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21 Hints and Tips For Eating Well With Diabetes
Reader's Digest
21 Hints and Tips For Eating Well With Diabetes

It’s one thing to aim for consistently healthy eating.

Putting it into practice takes more than just discipline – it takes clever thinking and specific actions.

With that in mind, here is a collection of hints and tips to help you on your road to eating well with diabetes.

  1. Have regular meals, preferably of a similar size each day.
  2. Keep to the amounts as recommended by your dietitian or diabetes health-care professionals.
  3. Missing meals will affect your blood glucose and undereating can make you suddenly feel hungry and reach for a snack of less healthy foods.
  4. Eat plenty of fruit and vegetables each day. The health benefits are important, and if you are watching your weight these foods can help to fill you up at a low-joule cost.
  5. Include carbohydrate-containing foods in each meal.
  6. Make sure the portion size of these meals is not too large and does not vary too much throughout the day.
  7. Plan meals ahead when possible, have healthy foods to hand, and less healthy foods out of sight.
  8. Limit the fat you eat, particularly saturated (animal) fats, as this type of fat is linked to heart disease.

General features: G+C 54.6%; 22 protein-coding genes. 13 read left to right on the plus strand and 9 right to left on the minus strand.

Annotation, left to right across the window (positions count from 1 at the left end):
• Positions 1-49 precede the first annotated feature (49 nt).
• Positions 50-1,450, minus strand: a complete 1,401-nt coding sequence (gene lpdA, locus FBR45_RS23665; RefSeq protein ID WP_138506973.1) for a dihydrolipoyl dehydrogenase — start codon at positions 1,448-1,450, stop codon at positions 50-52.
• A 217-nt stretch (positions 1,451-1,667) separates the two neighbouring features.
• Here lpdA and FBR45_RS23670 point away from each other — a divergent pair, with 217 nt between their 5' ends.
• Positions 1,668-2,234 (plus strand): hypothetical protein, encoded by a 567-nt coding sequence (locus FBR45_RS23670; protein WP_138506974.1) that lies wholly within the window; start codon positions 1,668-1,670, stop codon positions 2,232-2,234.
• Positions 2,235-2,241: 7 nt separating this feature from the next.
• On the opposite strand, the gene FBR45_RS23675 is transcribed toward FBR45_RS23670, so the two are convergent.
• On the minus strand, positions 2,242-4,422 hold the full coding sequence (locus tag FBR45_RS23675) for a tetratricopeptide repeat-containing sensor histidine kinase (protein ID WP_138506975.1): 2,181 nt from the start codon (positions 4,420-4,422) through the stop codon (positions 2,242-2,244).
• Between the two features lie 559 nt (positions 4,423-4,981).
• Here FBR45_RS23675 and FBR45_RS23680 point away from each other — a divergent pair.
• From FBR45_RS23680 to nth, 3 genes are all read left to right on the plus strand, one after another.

9. Choose mono-unsaturated fats, such as olive oil and canola oil.
  10. Eating less fat and fatty foods will also help you to lose weight.
  11. Use less butter, margarine, cheese and fatty meats.
  12. Choose low-fat dairy foods, such as low-fat milk and low-fat yogurt.
  13. Use low-fat cooking methods: bake, grill, roast without fat, microwave, steam, poach, chargrill, stir-fry and grill.
  14. Limit sugar and sugary foods. This does not mean that your diet has to be sugar-free. Sugar can be used as an ingredient in foods and in baking as part of a healthy diet. But keep to sugar-free or diet drinks.
  15. Eat more fish, and try to choose oily fish (such as herring, salmon and mackerel) twice a week.
  16. Opt for foods high in fibre. For bulk and fibre, choose starchy foods such as potatoes in their skins, pasta and basmati rice, and wholegrain bread and cereals.
  17. Try to get to a healthy weight and stay there.
  18. If you have a food craving, it can help to know that it will pass. The longer you can resist the craving, the weaker it will become. Think how you might deal with a similar situation differently next time. For instance, have at hand some healthy nibbles such as carrots, melon and strawberries. Sugar-free jelly, a glass of tomato juice, a chilled sugar-free drink or a mug of low-kilojoule soup can also be helpful.
  19. Enhance the natural flavours in your cooking with herbs, spices, garlic, chilli, lemon or lime juice, flavoured vinegars, tomato purée (passata), a splash of wine, Tabasco, capers, a few olives or mustard. These will add flavour so you can reduce the need for added salt.
  20. Drink alcohol in moderation only – the guidelines are four or fewer standard units of alcohol a day for men and two or fewer standard drinks a day for women. For example, a 100 ml glass of wine or a 300 ml glass of normal-strength beer is one standard drink.
  21. Never drink on an empty stomach, as alcohol can make hypoglycaemia (low blood glucose levels) more likely to occur.
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